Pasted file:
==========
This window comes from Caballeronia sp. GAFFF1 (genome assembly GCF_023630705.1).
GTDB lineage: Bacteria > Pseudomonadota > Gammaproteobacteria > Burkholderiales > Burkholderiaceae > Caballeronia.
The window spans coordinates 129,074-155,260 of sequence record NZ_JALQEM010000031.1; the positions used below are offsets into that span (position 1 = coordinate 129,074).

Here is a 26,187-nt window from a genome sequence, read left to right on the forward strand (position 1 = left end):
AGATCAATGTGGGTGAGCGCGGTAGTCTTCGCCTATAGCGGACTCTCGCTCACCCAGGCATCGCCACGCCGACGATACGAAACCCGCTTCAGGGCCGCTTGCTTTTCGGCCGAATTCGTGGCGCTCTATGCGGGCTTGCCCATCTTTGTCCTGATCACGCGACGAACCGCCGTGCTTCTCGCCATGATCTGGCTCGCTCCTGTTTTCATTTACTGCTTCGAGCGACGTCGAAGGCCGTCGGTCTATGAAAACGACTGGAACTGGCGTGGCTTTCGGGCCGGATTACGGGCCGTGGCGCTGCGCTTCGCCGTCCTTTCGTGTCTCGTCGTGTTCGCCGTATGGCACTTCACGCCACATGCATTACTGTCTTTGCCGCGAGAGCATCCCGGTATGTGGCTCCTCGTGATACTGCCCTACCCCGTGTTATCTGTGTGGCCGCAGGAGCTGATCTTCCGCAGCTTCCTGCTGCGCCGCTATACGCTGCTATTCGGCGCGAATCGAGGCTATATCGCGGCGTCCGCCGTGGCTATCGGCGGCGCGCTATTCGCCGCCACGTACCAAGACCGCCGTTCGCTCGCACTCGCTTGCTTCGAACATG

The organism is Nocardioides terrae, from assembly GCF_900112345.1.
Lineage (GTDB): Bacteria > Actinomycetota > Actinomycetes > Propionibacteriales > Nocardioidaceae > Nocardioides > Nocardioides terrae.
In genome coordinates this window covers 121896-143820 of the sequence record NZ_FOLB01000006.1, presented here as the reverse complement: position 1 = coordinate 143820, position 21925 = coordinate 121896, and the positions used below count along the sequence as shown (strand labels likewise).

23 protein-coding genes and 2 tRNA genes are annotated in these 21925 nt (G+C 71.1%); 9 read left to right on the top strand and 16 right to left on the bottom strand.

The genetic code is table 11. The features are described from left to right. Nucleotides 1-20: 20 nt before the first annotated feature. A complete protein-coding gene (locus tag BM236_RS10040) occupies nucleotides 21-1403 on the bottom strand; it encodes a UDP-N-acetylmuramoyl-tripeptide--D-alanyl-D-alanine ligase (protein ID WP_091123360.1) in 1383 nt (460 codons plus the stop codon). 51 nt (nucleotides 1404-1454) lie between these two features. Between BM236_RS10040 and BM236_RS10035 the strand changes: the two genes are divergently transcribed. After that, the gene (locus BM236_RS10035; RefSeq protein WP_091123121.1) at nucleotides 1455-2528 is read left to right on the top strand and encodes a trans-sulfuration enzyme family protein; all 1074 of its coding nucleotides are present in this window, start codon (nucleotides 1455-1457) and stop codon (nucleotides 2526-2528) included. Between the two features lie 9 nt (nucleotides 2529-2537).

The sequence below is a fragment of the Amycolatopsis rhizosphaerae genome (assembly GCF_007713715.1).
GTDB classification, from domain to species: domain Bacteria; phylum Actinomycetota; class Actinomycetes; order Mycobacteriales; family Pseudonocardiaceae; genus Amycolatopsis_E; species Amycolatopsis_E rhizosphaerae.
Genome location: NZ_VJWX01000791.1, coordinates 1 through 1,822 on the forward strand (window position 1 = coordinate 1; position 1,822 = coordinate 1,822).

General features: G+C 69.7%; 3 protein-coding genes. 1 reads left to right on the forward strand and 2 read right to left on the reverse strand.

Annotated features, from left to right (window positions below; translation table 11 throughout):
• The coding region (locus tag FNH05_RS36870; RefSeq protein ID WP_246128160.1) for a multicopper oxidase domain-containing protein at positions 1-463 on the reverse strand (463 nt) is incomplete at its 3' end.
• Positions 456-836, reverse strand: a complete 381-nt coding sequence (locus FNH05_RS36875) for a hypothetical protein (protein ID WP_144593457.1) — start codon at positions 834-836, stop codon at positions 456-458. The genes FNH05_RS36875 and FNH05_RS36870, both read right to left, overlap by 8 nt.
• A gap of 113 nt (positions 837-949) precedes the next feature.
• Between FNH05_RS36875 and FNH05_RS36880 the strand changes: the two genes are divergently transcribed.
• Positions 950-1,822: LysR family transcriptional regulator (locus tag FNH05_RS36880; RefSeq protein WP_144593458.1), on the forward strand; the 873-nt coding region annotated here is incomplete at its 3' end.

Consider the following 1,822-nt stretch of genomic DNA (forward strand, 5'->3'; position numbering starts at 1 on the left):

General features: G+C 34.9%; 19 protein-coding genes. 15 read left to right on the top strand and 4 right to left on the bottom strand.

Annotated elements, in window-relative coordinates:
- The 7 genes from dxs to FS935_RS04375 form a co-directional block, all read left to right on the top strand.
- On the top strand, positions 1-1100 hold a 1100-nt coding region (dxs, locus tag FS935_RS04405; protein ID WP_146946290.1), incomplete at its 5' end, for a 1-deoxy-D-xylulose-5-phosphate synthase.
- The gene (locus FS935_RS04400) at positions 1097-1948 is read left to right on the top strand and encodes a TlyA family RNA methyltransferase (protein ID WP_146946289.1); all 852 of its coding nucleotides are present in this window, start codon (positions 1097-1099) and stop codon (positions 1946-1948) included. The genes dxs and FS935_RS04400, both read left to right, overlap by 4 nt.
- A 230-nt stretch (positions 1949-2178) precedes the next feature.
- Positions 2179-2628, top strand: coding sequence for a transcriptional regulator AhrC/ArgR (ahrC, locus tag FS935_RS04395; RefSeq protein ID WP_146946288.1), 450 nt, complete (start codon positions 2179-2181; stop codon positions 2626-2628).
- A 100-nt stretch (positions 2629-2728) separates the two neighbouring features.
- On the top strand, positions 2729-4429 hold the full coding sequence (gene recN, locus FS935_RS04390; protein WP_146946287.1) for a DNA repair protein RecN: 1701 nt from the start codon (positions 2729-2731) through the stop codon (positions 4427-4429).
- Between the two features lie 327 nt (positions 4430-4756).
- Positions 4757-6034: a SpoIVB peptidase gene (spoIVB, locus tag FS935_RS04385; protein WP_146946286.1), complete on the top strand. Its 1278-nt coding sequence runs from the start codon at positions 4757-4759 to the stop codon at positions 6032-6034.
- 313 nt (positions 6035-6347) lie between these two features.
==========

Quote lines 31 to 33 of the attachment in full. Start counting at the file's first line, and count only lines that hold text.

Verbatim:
- Between the two features lie 327 nt (positions 4430-4756).
- Positions 4757-6034: a SpoIVB peptidase gene (spoIVB, locus tag FS935_RS04385; protein WP_146946286.1), complete on the top strand. Its 1278-nt coding sequence runs from the start codon at positions 4757-4759 to the stop codon at positions 6032-6034.
- 313 nt (positions 6035-6347) lie between these two features.